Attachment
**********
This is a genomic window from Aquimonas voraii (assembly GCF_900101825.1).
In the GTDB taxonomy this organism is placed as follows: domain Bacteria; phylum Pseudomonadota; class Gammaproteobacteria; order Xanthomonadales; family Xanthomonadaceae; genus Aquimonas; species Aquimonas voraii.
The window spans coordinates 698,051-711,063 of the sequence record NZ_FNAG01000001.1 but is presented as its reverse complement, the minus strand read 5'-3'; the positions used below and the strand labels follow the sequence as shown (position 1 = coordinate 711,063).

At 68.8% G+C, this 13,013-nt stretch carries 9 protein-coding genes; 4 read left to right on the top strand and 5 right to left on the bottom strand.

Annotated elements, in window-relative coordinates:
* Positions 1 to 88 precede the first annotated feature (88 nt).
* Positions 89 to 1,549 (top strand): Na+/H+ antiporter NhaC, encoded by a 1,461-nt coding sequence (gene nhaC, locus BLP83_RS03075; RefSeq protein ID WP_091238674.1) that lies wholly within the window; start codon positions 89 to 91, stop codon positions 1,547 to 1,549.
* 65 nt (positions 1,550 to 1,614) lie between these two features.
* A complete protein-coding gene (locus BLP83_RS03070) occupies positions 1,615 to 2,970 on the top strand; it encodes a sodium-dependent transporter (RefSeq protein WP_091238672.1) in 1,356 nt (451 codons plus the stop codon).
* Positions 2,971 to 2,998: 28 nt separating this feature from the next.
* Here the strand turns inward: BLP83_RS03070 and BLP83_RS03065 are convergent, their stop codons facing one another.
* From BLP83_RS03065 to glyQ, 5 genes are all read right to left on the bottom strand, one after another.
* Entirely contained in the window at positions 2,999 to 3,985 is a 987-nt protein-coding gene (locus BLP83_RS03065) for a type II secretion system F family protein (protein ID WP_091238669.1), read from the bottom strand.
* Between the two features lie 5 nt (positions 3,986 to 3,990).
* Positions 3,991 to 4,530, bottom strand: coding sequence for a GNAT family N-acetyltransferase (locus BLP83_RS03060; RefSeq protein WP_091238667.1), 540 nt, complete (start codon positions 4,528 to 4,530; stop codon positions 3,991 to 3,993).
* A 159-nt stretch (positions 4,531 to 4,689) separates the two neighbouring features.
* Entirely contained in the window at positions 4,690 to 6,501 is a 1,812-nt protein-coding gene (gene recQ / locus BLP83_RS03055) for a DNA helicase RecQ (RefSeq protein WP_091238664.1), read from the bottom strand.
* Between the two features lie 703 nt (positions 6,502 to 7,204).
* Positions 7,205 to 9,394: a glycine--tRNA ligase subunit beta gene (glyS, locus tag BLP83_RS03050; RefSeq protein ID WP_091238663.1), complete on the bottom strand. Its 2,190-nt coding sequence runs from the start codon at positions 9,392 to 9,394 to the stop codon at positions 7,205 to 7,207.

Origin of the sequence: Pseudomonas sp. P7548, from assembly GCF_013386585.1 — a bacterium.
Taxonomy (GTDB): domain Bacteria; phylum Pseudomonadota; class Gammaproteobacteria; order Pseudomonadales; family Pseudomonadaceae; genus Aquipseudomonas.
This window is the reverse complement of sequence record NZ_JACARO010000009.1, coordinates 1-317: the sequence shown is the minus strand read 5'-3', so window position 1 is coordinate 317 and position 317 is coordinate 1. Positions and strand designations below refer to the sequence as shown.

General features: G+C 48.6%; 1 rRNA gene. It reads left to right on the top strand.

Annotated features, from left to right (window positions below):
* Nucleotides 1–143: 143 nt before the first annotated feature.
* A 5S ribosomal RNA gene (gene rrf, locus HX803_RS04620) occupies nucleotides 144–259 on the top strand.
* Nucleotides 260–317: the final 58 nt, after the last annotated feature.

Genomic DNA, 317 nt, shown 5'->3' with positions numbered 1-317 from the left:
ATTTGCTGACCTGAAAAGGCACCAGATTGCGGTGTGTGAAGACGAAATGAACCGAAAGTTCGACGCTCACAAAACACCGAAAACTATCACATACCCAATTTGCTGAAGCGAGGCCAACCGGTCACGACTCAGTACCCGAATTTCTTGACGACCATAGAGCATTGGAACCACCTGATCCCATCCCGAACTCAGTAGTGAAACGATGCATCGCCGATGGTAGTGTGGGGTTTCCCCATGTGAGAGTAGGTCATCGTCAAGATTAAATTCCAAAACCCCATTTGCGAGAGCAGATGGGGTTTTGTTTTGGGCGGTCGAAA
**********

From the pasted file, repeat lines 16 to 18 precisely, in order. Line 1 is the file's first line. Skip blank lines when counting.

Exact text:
* A 159-nt stretch (positions 4,531 to 4,689) separates the two neighbouring features.
* Entirely contained in the window at positions 4,690 to 6,501 is a 1,812-nt protein-coding gene (gene recQ / locus BLP83_RS03055) for a DNA helicase RecQ (RefSeq protein WP_091238664.1), read from the bottom strand.
* Between the two features lie 703 nt (positions 6,502 to 7,204).